Greif's typology of political ideas today rests on a division between justice and liberation, human rights discourse versus radical theory. I think that's a helpful distinction at the theoretical level, but I question its import in practical politics. It seems to me that advocates of human rights often ground their beliefs in decentred theory rather than natural law. And scratch the surface of even the most cynical poststructuralist and you'll often find a political adherence to the human rights agenda, even if ungrounded. Rortyian pragmatism rules in practice, even if not always in theory.
Greif fears the re-emergence of crisis of man talk in the context of environmental politics, wisely concluding that asking questions like "who we fundamentally are" is the wrong question that will lead to preprogrammed answers. The crisis of man discourse will "rule and regulate what is thinkable, what must be spoken of and genuflected to, collecting participants and legitimacy rather than accomplishing consequential thought" (p. 328-9). Amen to that!
Tamás Krausz Reconstructing Lenin: An intellectual biography Monthly Review Press 2015 £63.53
Lenin is another under-rated and under-read thinker, victim of cold warriors who can't distinguish his thought from Stalin's later actions. Krausz gives other biographers short shrift, rightly saying that they are more illuminating of their authors' prejudices than their subject's thought. This book is sympathetic to Lenin, from the Lukacs/Meszaros tradition, and he really captures Lenin, putting his thought in an intellectual and a political context. It's much the most sophisticated study of Lenin that I've read.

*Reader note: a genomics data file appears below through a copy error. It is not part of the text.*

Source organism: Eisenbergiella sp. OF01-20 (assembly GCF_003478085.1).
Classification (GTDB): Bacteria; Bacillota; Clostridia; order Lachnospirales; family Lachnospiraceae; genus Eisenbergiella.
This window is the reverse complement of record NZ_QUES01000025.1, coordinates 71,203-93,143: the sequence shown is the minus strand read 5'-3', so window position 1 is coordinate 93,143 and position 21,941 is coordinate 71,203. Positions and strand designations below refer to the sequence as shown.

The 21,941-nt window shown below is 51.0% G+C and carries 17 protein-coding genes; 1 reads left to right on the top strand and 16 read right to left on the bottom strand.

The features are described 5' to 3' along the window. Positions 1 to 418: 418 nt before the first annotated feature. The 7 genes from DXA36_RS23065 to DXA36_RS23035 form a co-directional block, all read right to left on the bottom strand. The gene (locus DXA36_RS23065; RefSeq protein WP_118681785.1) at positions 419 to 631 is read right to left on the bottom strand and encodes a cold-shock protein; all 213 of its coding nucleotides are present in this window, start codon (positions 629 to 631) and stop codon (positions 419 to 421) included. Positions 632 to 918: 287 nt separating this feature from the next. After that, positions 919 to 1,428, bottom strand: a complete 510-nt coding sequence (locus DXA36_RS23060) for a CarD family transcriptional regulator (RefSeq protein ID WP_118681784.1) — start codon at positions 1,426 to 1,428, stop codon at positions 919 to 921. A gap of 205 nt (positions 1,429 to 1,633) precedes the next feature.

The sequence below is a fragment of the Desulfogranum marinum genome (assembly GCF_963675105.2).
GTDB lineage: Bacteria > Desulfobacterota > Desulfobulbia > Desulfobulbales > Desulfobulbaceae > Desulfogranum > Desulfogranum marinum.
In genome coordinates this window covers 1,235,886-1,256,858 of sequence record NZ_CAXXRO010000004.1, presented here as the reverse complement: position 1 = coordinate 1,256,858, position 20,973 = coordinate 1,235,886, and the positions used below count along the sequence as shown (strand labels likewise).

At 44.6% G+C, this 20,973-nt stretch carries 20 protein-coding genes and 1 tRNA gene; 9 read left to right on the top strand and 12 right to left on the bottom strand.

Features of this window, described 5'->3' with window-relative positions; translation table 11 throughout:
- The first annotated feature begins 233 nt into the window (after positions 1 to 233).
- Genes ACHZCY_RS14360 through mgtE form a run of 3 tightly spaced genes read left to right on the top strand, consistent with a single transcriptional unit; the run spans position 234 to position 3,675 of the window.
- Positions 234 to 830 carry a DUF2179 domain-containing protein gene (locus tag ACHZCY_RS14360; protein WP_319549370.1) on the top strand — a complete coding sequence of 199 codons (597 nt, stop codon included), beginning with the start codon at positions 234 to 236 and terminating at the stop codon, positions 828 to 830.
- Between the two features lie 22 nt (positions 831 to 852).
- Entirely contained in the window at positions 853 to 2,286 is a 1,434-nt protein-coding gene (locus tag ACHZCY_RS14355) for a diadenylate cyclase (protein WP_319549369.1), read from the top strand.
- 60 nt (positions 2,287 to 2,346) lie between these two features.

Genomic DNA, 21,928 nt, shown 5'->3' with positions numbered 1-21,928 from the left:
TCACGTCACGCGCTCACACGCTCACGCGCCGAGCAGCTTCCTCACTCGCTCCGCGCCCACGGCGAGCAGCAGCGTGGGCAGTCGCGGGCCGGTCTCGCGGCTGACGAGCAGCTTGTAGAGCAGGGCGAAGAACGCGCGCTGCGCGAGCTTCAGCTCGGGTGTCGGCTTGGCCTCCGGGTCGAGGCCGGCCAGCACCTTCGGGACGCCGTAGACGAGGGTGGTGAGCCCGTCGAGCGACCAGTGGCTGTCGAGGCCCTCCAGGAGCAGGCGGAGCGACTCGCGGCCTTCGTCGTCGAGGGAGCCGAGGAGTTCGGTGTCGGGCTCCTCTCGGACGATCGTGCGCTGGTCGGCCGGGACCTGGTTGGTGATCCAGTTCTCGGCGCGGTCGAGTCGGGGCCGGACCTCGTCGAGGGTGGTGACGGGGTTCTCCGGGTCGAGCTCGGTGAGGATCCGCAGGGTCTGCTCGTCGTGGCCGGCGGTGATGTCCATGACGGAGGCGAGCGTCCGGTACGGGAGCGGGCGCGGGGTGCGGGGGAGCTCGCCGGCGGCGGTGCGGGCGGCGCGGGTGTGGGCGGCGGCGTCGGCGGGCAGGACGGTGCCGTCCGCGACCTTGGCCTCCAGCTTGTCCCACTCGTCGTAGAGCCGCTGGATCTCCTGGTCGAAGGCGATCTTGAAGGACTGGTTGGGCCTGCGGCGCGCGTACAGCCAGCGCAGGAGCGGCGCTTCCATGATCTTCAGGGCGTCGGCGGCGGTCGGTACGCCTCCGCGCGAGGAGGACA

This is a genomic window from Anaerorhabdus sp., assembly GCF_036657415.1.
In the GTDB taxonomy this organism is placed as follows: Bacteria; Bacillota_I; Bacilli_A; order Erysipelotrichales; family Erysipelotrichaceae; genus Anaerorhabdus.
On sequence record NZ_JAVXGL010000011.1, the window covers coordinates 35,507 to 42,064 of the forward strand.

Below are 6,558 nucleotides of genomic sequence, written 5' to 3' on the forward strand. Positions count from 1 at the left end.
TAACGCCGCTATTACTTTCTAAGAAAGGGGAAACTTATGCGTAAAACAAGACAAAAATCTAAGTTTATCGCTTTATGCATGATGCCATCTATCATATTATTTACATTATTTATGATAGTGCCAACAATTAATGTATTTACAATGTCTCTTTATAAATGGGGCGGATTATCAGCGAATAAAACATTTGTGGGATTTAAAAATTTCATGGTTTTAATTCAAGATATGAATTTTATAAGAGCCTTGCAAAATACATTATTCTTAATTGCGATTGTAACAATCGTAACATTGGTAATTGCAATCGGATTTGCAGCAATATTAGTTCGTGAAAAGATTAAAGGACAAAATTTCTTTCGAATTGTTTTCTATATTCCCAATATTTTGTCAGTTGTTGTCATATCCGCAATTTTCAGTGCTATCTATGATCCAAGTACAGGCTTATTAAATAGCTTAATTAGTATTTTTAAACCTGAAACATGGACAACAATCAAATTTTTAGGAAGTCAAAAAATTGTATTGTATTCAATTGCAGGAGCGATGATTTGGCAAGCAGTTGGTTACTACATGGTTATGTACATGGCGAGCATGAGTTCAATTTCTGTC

Krausz notes that "it would be the quintessence of ahistoricity if we were to overlook the fact that the personality under discussion was a revolutionary politician for whom science and theory were tools for the realization of political and social goals" (p. 180). And Krausz understands that project well, and sensibly resists discussing too much the subsequent debates about Lenin's legacy within the left and the right. Those debates are still of some minor historical interest, but they have played out and history has moved on.
The quotation also encapsulates the bad in this book. Although it is well structured, the writing doesn't dazzle. The ideas bring it to life, but the style is sometimes deadening. But the ideas are still exciting and remain relevant for an understanding of twentieth century political thought, and for an understanding of certain newer debates now that thinkers like Zizek are drawing on Lenin once more.
George Friedman Flash Points: The emerging crisis in Europe Scribe 2015 £14.99
There's a lot of rather conventional and familiar history in this book, and a lot of the personal narrative was unilluminating. But there are some real insights too. Friedman is an old-fashioned realist schooled in geopolitics, and with Germany resurgent and Russia bellicose it is perhaps time to reassess some of these old insights. I thought his anecdotes on German culture were particularly acute ("a Saturday night in Berlin will introduce you to some of the more bizarre ways a human being can live", p. 154). And the book is a solid guide to some old and intractable tensions that are perhaps more salient than we've come to believe.
Mats Alvesson The Triumph of Emptiness: consumption, higher education and work organization Oxford University Press 2013 £16.99
I ought to have liked this book. I share Alvesson's concern with the consumerist ethos that has come to pervade education, and the guff that's written about business management. But the book's structure is over-determined and despite agreeing with much of the argument, I didn't learn much from it. He's also too uncritical of sources that support his claims, such as the study showing that most students don't improve their writing skills over their degree. Alison Wolf's book Does Education Matter? covers much of the same ground much better. And Lucy Kellaway's FT column is better and more entertaining on corporate stupidity and philistinism.